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Nile dam encounters hard times

PILING & FOUNDATIONS CONTRACTS

EXTREMELY HARD rock hampered construction of bored pile walls for spillways on the new Merowe Dam in the Republic of Sudan.

The 65m high, 7.4km long dam, about 500km north of the capital Khartoum, will impound the River Nile over an area of more than 20km2 to provide power and irrigation. It is being built by the Merowe Dam Project Implementation Unit of Khartoum for the Sudanese Ministry of Irrigation and Water Resources.

The main contractor for the SDD164bn (£410M) project is the Chinese joint venture CCMD (the China International Water & Electric Corporation and Sinohydro Corporation).

German foundation contractor Bauer Spezialtiefbau won the contract to seal off the ground under the main earth core of the rockfill dam using a vertical diaphragm cut-off wall with a total area of 24,000m2. But first the firm had to install 5,700m2 of secant bored pile walls forming the foundations and scour protection for the wing walls of the spillway.

The extremely hard rock, which has a compressive strength of more than 200Nm, was not identified before piling began.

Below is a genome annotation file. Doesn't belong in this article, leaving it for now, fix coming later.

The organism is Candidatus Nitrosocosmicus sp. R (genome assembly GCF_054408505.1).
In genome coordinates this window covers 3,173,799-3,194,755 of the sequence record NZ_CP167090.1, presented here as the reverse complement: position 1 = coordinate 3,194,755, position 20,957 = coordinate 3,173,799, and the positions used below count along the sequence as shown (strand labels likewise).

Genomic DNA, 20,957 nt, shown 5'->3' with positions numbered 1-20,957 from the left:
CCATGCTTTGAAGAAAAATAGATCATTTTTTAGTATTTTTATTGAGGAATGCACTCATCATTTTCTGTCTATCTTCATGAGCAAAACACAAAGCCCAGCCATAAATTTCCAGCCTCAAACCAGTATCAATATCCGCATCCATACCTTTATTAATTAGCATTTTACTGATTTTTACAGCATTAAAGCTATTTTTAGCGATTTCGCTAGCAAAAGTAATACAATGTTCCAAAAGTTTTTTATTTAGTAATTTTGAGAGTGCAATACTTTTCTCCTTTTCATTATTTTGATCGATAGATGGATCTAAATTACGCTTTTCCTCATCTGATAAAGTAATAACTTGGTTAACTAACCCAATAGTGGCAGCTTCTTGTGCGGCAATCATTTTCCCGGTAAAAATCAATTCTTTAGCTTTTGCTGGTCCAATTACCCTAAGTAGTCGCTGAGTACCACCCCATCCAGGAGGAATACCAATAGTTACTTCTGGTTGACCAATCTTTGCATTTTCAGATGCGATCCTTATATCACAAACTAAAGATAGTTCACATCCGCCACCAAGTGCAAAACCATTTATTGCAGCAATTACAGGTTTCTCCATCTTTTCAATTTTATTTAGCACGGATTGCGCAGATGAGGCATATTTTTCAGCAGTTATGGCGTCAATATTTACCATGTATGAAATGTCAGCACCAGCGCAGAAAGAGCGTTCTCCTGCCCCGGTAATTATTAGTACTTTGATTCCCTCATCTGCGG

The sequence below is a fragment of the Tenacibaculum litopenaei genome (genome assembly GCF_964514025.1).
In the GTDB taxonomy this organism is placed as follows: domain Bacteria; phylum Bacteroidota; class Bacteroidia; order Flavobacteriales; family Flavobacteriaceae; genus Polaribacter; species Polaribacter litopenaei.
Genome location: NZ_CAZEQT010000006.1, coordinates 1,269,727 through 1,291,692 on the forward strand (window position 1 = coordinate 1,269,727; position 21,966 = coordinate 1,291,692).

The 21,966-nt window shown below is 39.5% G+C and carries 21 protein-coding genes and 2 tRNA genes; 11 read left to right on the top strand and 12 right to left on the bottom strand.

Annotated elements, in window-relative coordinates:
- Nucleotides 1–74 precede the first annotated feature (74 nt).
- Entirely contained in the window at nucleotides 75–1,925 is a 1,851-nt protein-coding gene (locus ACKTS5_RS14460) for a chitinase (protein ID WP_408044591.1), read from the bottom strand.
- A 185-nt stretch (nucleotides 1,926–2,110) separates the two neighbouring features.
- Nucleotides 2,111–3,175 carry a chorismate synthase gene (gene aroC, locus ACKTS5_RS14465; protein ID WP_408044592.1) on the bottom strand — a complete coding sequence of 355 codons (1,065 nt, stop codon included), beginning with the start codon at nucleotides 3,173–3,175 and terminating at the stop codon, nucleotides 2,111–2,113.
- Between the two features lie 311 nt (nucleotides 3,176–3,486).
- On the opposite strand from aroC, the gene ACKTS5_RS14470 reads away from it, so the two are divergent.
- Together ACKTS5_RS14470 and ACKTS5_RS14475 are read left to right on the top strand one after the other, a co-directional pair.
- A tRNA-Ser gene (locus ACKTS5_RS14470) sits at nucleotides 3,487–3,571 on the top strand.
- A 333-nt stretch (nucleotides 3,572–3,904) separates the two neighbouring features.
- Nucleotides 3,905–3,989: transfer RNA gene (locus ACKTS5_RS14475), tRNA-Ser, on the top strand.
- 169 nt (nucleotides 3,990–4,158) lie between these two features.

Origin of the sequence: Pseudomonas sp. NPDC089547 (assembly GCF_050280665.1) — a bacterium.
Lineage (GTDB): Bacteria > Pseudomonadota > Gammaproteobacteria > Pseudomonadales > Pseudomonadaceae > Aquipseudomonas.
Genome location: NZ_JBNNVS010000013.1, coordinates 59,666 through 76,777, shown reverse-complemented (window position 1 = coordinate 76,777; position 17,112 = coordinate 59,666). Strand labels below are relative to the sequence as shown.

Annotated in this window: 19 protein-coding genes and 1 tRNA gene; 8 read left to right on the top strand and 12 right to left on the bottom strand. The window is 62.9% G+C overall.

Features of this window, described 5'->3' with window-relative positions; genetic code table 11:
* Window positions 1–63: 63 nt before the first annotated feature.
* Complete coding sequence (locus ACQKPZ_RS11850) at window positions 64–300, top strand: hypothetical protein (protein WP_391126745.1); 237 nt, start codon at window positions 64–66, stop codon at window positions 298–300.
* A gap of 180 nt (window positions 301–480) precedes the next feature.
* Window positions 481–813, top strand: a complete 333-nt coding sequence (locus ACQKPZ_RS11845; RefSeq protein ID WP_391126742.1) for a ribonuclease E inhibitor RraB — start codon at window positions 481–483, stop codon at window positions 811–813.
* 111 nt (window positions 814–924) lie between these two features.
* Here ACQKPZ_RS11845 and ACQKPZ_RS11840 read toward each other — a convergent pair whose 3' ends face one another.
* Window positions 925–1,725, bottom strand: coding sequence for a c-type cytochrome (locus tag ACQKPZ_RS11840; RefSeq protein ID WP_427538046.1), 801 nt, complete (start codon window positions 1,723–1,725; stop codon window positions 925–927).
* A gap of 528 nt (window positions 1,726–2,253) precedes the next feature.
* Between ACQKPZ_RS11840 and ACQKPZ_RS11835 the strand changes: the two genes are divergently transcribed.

It caused high levels of wear and tear on the drilling tools so Bauer decided to bring in more drilling equipment capable of dealing with the difficult ground. And as well as rock-roller core barrels, it had to mobilise extra drilling rigs to site. To save time, one of the machines was flown in from Cairo.

In all, Bauer used eight rigs on site, including two Bauer BG30 rotary drilling rigs, a BGT12, BG14 and BG16 and three Hitachi cranes.

The extra kit meant piling work was finished on time at the end of December, allowing the river to be diverted for the next construction phase.

The diaphragm cut-off wall will be built in the second half of this year, using a Bauer BC30 diaphragm wall cutter and a BG60 grab unit. The Merowe Dam is due to be finished in 2009.

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